In order to perform backups, it is first necessary to have the proper software. This software must not only be able to perform the basic task of making copies of bits onto backup media, it must also interface cleanly with your organization's personnel and business needs. Some of the features to consider when reviewing backup software include:
Schedules backups to run at the proper time
Manages the location, rotation, and usage of backup media
Works with operators (and/or robotic media changers) to ensure that the proper media is available
Assists operators in locating the media containing a specific backup of a given file
As you can see, a real-world backup solution entails much more than just scribbling bits onto your backup media.
Most system administrators at this point look at one of two solutions:
Each approach has its good and bad points. Given the complexity of the task, an in-house solution is not likely to handle some aspects (such as media management, or have comprehensive documentation and technical support) very well. However, for some organizations, this might not be a shortcoming.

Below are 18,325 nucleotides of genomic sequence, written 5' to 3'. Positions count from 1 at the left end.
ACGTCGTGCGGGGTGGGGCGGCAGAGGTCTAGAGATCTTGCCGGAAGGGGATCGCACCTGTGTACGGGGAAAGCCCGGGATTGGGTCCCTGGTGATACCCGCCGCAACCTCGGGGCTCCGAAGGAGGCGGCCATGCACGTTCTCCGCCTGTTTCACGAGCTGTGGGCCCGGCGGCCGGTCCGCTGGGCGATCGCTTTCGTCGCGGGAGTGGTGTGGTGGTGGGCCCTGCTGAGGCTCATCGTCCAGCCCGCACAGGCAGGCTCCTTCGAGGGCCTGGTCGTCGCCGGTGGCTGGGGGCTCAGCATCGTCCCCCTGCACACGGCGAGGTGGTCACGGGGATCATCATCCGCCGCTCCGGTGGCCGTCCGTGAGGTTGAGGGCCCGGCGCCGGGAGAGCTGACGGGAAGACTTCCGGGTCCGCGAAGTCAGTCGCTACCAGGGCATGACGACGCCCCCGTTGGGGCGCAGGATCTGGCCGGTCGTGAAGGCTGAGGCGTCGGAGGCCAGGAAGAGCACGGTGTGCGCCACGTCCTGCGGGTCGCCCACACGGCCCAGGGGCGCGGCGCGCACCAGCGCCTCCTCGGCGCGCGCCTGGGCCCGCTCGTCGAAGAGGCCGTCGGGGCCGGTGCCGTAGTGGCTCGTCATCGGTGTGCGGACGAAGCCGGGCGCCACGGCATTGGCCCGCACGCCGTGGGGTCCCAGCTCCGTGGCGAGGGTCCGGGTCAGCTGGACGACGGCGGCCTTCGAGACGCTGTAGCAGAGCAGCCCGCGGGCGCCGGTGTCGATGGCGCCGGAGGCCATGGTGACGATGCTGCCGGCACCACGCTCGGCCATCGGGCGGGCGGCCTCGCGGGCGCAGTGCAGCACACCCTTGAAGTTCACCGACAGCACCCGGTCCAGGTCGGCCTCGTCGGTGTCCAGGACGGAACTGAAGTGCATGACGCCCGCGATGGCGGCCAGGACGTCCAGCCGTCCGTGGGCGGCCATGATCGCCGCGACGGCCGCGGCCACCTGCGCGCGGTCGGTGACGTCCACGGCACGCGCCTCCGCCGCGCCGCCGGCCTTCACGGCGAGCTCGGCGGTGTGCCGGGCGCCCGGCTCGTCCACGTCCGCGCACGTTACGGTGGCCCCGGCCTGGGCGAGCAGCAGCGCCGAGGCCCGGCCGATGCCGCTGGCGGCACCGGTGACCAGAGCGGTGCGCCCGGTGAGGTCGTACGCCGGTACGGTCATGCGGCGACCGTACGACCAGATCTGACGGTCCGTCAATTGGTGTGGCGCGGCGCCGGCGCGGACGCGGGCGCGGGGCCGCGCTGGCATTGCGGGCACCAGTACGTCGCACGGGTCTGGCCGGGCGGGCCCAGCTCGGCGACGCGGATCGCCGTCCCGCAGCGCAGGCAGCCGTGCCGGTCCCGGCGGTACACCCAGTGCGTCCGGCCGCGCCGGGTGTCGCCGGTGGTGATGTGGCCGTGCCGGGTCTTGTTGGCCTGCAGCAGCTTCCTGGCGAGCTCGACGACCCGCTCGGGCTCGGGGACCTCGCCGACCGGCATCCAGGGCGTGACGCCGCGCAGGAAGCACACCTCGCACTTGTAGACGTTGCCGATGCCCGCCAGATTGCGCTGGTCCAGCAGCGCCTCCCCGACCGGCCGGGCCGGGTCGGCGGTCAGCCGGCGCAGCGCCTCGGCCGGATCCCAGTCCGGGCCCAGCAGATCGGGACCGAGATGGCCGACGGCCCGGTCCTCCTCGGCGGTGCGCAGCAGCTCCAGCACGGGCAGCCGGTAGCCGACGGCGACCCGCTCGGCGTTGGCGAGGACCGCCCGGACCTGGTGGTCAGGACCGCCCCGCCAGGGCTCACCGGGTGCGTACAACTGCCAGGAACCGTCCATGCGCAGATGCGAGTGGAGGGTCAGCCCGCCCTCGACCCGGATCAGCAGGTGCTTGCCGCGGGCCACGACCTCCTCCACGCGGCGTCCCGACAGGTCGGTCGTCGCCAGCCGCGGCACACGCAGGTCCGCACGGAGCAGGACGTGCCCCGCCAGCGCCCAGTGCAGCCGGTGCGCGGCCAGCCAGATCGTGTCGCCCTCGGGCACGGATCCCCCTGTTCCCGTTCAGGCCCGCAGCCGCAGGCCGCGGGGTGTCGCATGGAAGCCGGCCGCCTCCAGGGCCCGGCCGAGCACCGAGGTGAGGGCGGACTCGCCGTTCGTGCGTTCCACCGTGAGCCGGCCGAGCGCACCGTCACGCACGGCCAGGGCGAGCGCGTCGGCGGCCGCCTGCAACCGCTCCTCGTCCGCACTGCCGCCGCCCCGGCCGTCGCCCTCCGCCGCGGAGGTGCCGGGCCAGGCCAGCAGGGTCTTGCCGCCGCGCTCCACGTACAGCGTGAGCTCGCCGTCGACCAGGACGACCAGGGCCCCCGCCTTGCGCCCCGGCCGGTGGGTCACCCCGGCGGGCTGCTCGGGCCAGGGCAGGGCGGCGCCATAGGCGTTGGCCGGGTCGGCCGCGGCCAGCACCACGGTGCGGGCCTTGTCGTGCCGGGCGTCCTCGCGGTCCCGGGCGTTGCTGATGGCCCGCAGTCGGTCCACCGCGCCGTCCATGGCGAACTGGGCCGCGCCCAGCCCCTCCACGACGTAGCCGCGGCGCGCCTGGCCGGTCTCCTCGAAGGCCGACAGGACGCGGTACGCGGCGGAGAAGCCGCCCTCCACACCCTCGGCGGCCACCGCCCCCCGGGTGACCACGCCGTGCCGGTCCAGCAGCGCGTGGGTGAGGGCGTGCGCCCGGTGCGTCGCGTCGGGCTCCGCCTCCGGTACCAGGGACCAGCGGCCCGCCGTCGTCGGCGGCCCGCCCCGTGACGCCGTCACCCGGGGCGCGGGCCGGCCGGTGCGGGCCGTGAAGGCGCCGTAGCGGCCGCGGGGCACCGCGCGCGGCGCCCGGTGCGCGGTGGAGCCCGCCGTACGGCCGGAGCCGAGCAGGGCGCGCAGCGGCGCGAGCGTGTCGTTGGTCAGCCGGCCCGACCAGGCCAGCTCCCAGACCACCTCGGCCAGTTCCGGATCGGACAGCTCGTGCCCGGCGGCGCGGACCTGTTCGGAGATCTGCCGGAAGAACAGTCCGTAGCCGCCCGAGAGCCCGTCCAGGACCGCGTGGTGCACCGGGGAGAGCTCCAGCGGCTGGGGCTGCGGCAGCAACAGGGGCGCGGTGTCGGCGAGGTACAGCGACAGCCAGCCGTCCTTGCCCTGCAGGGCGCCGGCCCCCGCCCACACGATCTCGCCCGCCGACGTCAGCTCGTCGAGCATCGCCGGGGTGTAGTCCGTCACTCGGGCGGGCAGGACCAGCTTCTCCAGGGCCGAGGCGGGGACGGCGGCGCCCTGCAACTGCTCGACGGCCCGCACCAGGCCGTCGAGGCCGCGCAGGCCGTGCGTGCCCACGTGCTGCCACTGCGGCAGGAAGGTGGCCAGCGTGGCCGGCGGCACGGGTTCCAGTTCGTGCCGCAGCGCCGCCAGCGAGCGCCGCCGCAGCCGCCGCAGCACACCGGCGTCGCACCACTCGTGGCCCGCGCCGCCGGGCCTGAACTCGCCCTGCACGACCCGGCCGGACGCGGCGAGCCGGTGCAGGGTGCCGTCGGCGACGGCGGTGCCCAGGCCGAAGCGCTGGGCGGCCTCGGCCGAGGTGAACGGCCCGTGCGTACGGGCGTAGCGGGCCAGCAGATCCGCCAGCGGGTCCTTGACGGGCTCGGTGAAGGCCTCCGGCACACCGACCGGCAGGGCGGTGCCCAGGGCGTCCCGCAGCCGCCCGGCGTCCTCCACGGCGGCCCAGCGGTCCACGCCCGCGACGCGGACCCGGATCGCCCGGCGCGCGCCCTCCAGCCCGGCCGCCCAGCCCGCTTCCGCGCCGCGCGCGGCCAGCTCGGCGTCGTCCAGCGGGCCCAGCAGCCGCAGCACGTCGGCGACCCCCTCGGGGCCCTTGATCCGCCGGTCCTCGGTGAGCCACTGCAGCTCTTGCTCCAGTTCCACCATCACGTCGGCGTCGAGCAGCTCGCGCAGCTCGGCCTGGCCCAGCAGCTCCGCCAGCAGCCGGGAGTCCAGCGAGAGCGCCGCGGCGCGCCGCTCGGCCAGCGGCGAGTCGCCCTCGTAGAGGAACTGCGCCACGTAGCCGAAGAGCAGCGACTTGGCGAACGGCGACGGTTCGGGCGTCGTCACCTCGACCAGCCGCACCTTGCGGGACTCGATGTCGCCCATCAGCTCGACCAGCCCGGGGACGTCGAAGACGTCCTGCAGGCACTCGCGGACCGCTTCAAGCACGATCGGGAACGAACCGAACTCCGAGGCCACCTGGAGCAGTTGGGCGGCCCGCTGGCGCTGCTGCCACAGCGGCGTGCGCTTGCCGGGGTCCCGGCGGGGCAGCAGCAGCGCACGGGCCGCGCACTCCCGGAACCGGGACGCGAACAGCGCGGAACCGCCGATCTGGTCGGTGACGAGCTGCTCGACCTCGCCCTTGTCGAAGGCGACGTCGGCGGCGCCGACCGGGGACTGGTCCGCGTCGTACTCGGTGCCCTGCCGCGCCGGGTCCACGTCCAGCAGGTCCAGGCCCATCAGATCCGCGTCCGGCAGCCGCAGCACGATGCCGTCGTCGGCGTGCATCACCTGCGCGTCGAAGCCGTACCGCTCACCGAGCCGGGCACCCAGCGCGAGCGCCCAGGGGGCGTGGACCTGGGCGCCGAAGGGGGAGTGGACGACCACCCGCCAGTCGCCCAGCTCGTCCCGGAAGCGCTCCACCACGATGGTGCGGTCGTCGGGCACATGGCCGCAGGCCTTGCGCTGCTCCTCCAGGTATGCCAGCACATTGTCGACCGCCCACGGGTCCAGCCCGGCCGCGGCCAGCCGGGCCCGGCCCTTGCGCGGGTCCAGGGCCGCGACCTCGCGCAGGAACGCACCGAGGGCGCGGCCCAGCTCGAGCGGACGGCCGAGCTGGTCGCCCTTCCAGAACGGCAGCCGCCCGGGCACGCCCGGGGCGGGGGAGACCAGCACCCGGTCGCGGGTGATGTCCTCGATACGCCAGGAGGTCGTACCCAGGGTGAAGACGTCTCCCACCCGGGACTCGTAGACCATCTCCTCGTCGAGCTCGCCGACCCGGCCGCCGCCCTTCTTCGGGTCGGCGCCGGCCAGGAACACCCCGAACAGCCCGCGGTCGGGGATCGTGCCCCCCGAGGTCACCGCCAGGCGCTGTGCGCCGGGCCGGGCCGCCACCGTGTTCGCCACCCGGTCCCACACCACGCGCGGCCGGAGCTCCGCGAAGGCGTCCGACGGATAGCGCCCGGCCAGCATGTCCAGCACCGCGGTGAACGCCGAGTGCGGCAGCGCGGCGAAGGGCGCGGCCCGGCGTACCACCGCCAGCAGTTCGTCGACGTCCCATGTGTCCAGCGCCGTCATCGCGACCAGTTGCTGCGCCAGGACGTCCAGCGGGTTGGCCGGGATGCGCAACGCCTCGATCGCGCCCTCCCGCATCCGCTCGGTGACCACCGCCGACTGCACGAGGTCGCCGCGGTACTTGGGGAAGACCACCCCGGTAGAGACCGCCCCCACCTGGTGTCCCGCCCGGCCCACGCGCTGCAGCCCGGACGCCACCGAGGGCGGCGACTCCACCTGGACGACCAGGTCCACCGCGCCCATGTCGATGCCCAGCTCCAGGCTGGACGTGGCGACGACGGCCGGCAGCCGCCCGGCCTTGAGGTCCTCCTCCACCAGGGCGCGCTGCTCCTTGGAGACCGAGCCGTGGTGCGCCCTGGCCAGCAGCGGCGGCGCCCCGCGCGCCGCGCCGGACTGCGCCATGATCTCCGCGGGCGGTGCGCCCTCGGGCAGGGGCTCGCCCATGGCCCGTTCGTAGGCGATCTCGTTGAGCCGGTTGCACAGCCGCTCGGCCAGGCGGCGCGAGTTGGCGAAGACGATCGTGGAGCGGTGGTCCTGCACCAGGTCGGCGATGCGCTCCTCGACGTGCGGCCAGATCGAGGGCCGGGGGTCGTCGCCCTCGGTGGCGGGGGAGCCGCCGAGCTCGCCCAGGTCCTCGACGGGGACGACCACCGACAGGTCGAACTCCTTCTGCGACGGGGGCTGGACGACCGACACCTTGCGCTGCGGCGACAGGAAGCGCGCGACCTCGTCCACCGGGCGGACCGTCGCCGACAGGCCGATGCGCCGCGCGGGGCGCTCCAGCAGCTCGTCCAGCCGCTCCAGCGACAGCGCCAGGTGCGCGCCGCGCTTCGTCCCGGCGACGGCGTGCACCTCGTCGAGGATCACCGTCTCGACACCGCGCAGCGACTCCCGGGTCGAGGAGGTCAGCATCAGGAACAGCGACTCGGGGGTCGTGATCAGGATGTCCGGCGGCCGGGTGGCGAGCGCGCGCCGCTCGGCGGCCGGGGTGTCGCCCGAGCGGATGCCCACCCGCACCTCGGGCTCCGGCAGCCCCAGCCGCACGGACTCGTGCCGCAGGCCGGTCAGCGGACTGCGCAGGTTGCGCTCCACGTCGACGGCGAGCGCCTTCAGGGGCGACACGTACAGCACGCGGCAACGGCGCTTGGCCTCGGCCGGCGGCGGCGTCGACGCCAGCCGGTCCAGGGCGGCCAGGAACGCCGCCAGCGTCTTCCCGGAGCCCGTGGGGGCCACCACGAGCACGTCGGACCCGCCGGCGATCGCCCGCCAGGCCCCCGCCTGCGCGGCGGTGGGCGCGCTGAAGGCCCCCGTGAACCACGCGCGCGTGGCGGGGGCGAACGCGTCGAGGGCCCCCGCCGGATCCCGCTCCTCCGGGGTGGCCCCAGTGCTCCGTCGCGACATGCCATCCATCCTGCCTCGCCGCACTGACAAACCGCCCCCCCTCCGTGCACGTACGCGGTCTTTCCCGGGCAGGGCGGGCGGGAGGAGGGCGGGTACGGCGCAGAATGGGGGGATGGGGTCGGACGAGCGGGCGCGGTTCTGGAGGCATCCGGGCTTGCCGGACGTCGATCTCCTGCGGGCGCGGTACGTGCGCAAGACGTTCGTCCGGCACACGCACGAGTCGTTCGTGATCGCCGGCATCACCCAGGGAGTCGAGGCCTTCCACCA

A commercially-developed solution is more likely to be highly functional, but may also be overly-complex for the organization's present needs. That said, the complexity might make it possible to stick with one solution even as the organization grows.
As you can see, there is no clear-cut method for deciding on a backup system. The only guidance that can be offered is to ask you to consider these points:
Changing backup software is difficult; once implemented, you will be using the backup software for a long time. After all, you will have long-term archive backups that you must be able to read. Changing backup software means you must either keep the original software around (to access the archive backups), or you must convert your archive backups to be compatible with the new software.
Depending on the backup software, the effort involved in converting archive backups may be as straightforward (though time-consuming) as running the backups through an already-existing conversion program, or it may require reverse-engineering the backup format and writing custom software to perform the task.
The software must be 100% reliable -- it must back up what it is supposed to, when it is supposed to.
When the time comes to restore any data -- whether a single file or an entire file system -- the backup software must be 100% reliable.